"The adults probably don't change colour as much... because the carapace becomes thick and dense with pigment when the crabs get big. But why that should happen I'm not sure," he said.

The biologist intends to investigate other crab species in order to understand more about their ability to change colour for concealment.

Join BBC Nature on Facebook and Twitter @BBCNature.

More on This Story

Related Stories

The BBC is not responsible for the content of external Internet sites

More from nature

  • Cardinal fish and ostracodFish filmed spitting 'fireworks'

    Film crew captures ostracods' spectacular defensive lightshow that makes predatory fish spit them out.

  • Arapaima'Locally extinct'

    A giant fish which used to dominate the Amazon river is now absent in many areas


  • DragonflyRapid reactions

    Dragonfly's super quick reactions recorded in slow motion by BBC film-makers


  • Wingless adult male of the midge Belgica antarcticaExtreme survivor

    Antarctic midge's small genome may be an adaptation to its extreme environment


  • Myotis midastactus specimen (previously identified as Myotis simus)Golden discovery

    A bat from Bolivia is described as a new species by scientists


  • Dinosaurs 'shrank' to become birds

    Huge meat-eating, land-living dinosaurs evolved into birds by constantly shrinking for over 50 million years, new research shows.

  • Would we starve without bees?

    Honey bees are under threat, and as pollination significantly contributes to the food we eat, what would we do without them?

  • Eggshells may act like 'sunblock'

    Birds' eggs show adaptations in pigment concentration and thickness to allow the right amount of sun for embryos, scientists say.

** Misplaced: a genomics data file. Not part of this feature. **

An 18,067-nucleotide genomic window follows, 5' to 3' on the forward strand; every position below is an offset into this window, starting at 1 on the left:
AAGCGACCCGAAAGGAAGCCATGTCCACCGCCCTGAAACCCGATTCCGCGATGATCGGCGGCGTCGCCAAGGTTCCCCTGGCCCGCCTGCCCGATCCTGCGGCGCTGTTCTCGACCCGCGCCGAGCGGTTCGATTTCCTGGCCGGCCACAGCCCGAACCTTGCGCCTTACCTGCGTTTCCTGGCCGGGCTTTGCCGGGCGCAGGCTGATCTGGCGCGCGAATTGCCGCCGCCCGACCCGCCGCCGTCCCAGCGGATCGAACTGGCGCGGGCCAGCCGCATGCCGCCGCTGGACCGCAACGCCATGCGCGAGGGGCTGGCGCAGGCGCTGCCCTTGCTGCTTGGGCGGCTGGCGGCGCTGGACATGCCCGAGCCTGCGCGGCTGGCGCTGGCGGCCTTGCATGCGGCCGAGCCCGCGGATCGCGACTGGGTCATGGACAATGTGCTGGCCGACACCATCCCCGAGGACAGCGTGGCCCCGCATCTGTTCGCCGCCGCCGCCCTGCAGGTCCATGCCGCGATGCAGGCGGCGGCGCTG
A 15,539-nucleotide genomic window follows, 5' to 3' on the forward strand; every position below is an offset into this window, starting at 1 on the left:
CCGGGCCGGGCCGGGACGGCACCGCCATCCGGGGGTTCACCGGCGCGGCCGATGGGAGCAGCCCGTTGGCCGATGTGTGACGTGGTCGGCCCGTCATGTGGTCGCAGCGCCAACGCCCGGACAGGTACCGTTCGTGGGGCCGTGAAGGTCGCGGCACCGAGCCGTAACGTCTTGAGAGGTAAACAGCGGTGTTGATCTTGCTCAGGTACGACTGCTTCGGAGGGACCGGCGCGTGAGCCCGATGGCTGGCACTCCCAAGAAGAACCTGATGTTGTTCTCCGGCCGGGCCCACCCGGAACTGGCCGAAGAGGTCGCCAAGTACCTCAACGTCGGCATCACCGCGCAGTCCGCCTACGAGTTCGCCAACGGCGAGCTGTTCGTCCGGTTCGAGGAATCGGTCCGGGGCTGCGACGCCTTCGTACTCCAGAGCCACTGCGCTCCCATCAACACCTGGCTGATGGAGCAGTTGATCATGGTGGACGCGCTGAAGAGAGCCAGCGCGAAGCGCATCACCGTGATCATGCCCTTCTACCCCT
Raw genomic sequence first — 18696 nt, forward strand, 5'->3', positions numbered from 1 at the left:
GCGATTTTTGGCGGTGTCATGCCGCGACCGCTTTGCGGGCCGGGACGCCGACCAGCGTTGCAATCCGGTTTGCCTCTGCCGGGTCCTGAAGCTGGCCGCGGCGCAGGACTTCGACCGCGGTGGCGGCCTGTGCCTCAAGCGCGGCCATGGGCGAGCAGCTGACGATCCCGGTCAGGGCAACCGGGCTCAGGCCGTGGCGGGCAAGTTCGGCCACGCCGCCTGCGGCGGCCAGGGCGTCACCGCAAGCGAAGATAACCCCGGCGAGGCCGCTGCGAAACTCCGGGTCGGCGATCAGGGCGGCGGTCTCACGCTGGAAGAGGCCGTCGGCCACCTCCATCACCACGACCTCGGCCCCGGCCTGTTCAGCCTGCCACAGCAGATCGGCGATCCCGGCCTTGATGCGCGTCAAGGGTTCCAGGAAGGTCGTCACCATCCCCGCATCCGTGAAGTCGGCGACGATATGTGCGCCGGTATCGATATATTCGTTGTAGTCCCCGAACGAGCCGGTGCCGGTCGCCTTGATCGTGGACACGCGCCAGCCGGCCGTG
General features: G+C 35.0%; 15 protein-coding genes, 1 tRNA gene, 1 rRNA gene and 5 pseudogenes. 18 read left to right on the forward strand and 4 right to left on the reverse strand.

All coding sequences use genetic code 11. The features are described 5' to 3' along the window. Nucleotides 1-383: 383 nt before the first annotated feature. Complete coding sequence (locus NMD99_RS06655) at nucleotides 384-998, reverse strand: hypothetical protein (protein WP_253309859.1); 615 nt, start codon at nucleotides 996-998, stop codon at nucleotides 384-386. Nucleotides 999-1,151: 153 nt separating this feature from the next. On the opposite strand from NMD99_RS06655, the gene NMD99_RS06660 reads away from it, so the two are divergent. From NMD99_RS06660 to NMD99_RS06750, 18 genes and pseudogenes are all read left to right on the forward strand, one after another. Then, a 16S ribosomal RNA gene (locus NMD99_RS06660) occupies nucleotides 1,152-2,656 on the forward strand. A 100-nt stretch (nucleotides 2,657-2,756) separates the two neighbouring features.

• Female shrimps are more aggressive

    Female snapping shrimps are more aggressive than males when defending their territories despite their smaller claw size, a study shows.

BBC iWonder

  • Honey bee close-upInsect intelligence

    Are honey bees as smart as your sat nav?

  • Tyrannosaurus rex skull (c) Mark Williamson / Science Photo LibraryDinosaur dynasty

    One group of dinosaurs survived and their descendants can be seen all around us today


  • Brown rat cluse upRise of the rodent

    Reports of giant, 'super rats' are filling the headlines. But why are we being overrun by rats?


  • Cuckoo portraitHoliday hotspot

    What makes the UK such an attractive destination for visiting wildlife?


There have been 75 solar eclipses and 167 major volcanic eruptions in my lifetime

Nicole Malliotakis on Twitter comments on the events that have happened since she was born by using our personalised Your Life on Earth interactive infographic.

Things To Do

RUN BY THE BBC AND PARTNERS

More Nature Activities >

BBC © 2014 The BBC is not responsible for the content of external sites. Read more.

This page is best viewed in an up-to-date web browser with style sheets (CSS) enabled. While you will be able to view the content of this page in your current browser, you will not be able to get the full visual experience. Please consider upgrading your browser software or enabling style sheets (CSS) if you are able to do so.